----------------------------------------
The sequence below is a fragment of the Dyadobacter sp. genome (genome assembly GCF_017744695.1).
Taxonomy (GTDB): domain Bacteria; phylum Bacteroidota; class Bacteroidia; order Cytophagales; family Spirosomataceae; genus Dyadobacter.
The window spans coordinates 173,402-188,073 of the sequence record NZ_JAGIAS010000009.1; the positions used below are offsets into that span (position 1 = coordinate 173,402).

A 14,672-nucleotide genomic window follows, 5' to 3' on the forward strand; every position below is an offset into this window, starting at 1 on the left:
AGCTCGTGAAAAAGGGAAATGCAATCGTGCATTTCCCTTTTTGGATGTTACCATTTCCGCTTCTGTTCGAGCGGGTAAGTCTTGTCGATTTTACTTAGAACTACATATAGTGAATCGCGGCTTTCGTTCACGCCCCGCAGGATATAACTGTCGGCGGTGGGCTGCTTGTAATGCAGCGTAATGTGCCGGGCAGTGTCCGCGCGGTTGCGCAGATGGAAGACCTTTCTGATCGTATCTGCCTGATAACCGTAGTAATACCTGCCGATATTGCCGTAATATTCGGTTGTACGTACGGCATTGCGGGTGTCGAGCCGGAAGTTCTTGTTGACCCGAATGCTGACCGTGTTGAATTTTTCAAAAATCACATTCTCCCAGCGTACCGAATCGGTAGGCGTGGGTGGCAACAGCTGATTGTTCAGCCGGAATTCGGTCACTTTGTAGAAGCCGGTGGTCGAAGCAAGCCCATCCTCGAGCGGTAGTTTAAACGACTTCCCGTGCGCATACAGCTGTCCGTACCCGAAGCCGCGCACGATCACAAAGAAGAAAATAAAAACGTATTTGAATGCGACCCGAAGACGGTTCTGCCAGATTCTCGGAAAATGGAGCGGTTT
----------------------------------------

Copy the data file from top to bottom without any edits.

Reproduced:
The sequence below is a fragment of the Dyadobacter sp. genome (genome assembly GCF_017744695.1).
Taxonomy (GTDB): domain Bacteria; phylum Bacteroidota; class Bacteroidia; order Cytophagales; family Spirosomataceae; genus Dyadobacter.
The window spans coordinates 173,402-188,073 of the sequence record NZ_JAGIAS010000009.1; the positions used below are offsets into that span (position 1 = coordinate 173,402).

A 14,672-nucleotide genomic window follows, 5' to 3' on the forward strand; every position below is an offset into this window, starting at 1 on the left:
AGCTCGTGAAAAAGGGAAATGCAATCGTGCATTTCCCTTTTTGGATGTTACCATTTCCGCTTCTGTTCGAGCGGGTAAGTCTTGTCGATTTTACTTAGAACTACATATAGTGAATCGCGGCTTTCGTTCACGCCCCGCAGGATATAACTGTCGGCGGTGGGCTGCTTGTAATGCAGCGTAATGTGCCGGGCAGTGTCCGCGCGGTTGCGCAGATGGAAGACCTTTCTGATCGTATCTGCCTGATAACCGTAGTAATACCTGCCGATATTGCCGTAATATTCGGTTGTACGTACGGCATTGCGGGTGTCGAGCCGGAAGTTCTTGTTGACCCGAATGCTGACCGTGTTGAATTTTTCAAAAATCACATTCTCCCAGCGTACCGAATCGGTAGGCGTGGGTGGCAACAGCTGATTGTTCAGCCGGAATTCGGTCACTTTGTAGAAGCCGGTGGTCGAAGCAAGCCCATCCTCGAGCGGTAGTTTAAACGACTTCCCGTGCGCATACAGCTGTCCGTACCCGAAGCCGCGCACGATCACAAAGAAGAAAATAAAAACGTATTTGAATGCGACCCGAAGACGGTTCTGCCAGATTCTCGGAAAATGGAGCGGTTT